Definition of personal in English:

personal

adjective

  • 1attributive Belonging to or affecting a particular person rather than anyone else.

    ‘her personal fortune was recently estimated at £37 million’
    • ‘I believe it is more important to be a good mentor than it is to preserve my personal body of work.’
    • ‘But I decided not to be embarrassed by my illness and to record my experiences on a personal website, for anyone to read.’
    • ‘In it were all of her personal letters, her journal, and a few treasured childhood trinkets.’
    • ‘Unless one's size is affecting one's personal health then one should be comfortable being who they are.’
    • ‘You'll use my body as your personal jungle gym, always crawling back over me if you go anywhere in the room.’
    • ‘The room was empty and had no personal items belonging to the presumed occupants.’
    • ‘One appears to be on the personal website of a creative writing student at Macquarie University.’
    • ‘He is working the streets as hard as anyone, buoyed by a huge personal fortune.’
    • ‘For 200 years prior to this, the garden relied on personal book collections belonging to the various keepers of the garden.’
    • ‘I like to write about my life, but I think that belongs in my personal journal.’
    • ‘He always placed a sanitary towel under their left armpit and also removed personal items from their bodies.’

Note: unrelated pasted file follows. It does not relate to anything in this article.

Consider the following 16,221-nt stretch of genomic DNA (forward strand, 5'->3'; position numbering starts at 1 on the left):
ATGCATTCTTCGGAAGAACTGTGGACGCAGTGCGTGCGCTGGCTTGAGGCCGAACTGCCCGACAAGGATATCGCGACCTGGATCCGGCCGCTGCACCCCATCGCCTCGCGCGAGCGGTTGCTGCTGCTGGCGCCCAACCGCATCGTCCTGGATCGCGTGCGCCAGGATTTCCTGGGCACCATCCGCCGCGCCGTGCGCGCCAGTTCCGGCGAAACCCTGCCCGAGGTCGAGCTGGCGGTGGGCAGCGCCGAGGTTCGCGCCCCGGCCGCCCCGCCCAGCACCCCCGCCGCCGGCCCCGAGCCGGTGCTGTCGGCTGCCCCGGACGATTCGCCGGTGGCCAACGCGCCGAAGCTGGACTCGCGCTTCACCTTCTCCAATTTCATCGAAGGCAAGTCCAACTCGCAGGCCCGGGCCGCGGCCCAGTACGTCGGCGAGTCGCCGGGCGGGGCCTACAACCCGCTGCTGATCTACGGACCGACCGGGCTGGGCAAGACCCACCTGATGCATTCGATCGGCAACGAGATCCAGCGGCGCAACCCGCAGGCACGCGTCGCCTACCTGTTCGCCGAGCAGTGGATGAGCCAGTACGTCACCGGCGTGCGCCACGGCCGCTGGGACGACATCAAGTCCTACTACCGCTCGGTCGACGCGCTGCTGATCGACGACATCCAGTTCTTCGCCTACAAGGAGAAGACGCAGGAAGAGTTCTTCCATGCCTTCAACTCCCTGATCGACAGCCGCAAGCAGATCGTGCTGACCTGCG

• ‘However, if the firm went bust, the directors would be forced to liquidate their personal assets to pay creditors.’
    • ‘He had his wallet and personal possessions on his body, so there was no reason to suspect any robbery.’
    • ‘This is a fine anthology that would be a welcome addition to anyone's personal library.’
    • ‘People whose personal health may be affected have often been held by the courts to have no standing to make a case.’
    • ‘You might even be forced to liquidate personal assets to pay off creditors.’
    • ‘Inside laid a treasure trove of personal effects belonging to Earl Sandstrum.’
    distinctive, characteristic, unique, individual, one's own, particular, private, peculiar, exclusive, idiosyncratic, individualized, personalized
    direct, empirical, first-hand, immediate, experiential
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    1. 1.1 Done or made by a particular person; involving the actual presence or action of a particular individual.
      ‘the President and his wife made personal appearances for the re-election of the state governor’
      • ‘Both our days are outrageously improved by actual personal contact.’
      • ‘Christopher said the letter expressed his personal opinion and not that of the party.’
      • ‘It is God's personal presence that restores Job's confidence in divine order.’
      • ‘You could also simply make a donation or bring some Christmas cheer by sending a child a personal letter from Father Christmas.’
      • ‘The second benefit is that a blog can give your practice a voice and a personal presence.’
      • ‘I write this in the form of a personal letter from me to you, if for no other reason than to blunder and blur genres further.’
      • ‘Ingram was presenting his personal opinion which he submitted in a letter to The Peak.’
      • ‘So, we went back to the office and wrote my personal letter of the events, and took it to the police station after their break.’
      • ‘All she did was read out a personal letter written by Dan in which he denied involvement.’
      • ‘It does not necessarily, I think, involve the personal presence of the person claiming to occupy.’
      • ‘In a personal letter to voters, the Tory leader has asked them to send application forms to a national party centre in Dartford, Kent.’